At this early stage in AI development, though, the right to reality need not be codified or ratified—for now, it’s most important that this right take hold in the public’s imagination. In due time, once platforms, their users, and the public have experienced the informal application of the right and gotten a sense of its proper use as well as some potential limitations and exceptions, this important protection can and should receive legal recognition. Simply naming a right can go a long way toward realizing it.

This approach has worked in similar contexts. Consider, for example, the evolution of the right to repair. The Repair Association, a leading advocate of the ability of consumers to use products, modify them, and repair them “whenever, wherever, and however [they] want,” traces origin of the right back to the Consumer Bill of Rights proposed by President John F. Kennedy in 1962.

About a decade later, the U.S. Consumer Product Safety Commission was formed. In turn, the once-theoretical Consumer Bill of Rights became the basis for important regulatory activities, such as the establishment of performance standards for products and guidance as to how and when to affix warning labels to products.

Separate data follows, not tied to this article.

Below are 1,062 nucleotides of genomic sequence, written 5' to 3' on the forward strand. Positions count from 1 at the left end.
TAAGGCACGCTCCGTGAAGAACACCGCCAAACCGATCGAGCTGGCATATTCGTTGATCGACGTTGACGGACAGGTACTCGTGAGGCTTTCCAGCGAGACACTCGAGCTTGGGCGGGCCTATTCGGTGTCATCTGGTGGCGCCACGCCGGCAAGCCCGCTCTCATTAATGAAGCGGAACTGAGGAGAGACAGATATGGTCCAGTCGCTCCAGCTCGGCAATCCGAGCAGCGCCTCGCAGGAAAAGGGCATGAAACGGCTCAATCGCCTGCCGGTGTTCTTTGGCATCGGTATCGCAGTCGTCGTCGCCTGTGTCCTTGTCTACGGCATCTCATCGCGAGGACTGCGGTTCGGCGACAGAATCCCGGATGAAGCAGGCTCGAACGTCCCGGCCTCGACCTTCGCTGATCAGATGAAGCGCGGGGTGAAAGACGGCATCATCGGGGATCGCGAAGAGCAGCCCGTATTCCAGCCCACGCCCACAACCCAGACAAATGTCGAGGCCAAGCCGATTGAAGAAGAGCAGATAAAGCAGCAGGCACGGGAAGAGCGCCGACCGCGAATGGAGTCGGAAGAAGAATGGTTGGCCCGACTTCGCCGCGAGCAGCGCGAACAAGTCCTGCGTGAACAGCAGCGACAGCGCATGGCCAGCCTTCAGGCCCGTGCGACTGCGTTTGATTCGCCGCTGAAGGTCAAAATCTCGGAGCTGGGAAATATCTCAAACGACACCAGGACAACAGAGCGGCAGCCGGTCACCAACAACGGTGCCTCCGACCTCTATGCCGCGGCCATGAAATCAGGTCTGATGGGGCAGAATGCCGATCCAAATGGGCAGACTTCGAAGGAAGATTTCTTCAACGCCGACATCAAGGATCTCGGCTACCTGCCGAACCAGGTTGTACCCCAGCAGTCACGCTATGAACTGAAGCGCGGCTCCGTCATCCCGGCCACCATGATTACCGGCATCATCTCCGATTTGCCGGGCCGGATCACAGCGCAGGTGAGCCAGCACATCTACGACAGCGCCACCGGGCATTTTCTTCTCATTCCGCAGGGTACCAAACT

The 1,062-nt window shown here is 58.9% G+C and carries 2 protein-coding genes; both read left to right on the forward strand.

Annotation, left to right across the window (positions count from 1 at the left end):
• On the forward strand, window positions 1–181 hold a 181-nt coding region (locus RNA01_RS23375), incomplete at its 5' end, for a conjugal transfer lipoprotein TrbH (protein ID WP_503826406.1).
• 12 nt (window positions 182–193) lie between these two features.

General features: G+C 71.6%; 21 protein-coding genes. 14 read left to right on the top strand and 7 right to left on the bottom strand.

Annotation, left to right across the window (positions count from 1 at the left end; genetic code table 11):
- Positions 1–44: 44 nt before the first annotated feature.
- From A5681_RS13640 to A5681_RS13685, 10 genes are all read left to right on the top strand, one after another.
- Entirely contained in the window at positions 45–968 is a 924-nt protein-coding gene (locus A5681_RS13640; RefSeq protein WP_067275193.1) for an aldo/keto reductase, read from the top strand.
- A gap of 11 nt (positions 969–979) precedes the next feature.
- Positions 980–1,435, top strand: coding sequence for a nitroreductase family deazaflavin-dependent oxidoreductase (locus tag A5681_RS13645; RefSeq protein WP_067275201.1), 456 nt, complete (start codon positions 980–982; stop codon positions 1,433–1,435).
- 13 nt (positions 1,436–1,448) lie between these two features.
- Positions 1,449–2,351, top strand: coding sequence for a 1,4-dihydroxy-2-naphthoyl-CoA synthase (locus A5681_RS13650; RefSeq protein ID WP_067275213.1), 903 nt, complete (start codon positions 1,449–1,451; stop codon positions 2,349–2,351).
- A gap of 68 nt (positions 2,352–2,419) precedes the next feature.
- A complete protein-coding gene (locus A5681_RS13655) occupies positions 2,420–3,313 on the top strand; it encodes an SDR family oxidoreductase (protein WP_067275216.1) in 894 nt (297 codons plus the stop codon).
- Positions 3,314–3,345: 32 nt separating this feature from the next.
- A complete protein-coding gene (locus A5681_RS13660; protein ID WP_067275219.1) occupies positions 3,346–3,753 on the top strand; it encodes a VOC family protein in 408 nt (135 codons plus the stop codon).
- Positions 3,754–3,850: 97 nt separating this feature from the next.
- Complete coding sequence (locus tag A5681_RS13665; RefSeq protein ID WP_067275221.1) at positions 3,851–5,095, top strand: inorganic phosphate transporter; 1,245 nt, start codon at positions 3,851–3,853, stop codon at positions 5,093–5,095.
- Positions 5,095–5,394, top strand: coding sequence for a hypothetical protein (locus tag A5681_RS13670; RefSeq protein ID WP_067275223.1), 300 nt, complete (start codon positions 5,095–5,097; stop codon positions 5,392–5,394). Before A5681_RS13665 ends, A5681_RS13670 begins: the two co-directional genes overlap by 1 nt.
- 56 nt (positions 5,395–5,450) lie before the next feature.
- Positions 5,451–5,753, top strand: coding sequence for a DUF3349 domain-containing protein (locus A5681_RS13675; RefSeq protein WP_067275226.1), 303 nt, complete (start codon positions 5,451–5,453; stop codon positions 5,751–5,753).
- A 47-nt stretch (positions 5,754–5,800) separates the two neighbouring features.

Another 20 years passed until the U.S. Supreme Court issued a ruling related to the right to repair. In Eastman Kodak Co. v. Image Technical Services, Inc., the Court concluded that a company with “appreciable economic power” in a specific market could not sell their product on the condition that the buyer also obtains a different or “tied” product.

And, shortly after the turn of the century, the idea of the right to repair worked its way into formal legislation in the form of the Motor Vehicle Owner’s Right to Repair Act. Since then, groups such as the Repair Association have acted on public awareness of and support for the right to repair, and have been successful in passing legislation in dozens of states.

The decades-long history of the right to repair, though, needs to be expedited with respect to the right to reality, given the rapid and unpredictable developments in the capacity of AI models and the technology’s unchecked integration into fundamental aspects of day-to-day life. To aid in that acceleration, observers should understand a potential legal justification for the right, as well as an explanation of the policy rationale for it, as detailed below.

A Legal Basis for a Right to Reality

Enforcement of a right to reality on the main information exchanges in the modern era—namely, social media platforms—raises First Amendment issues.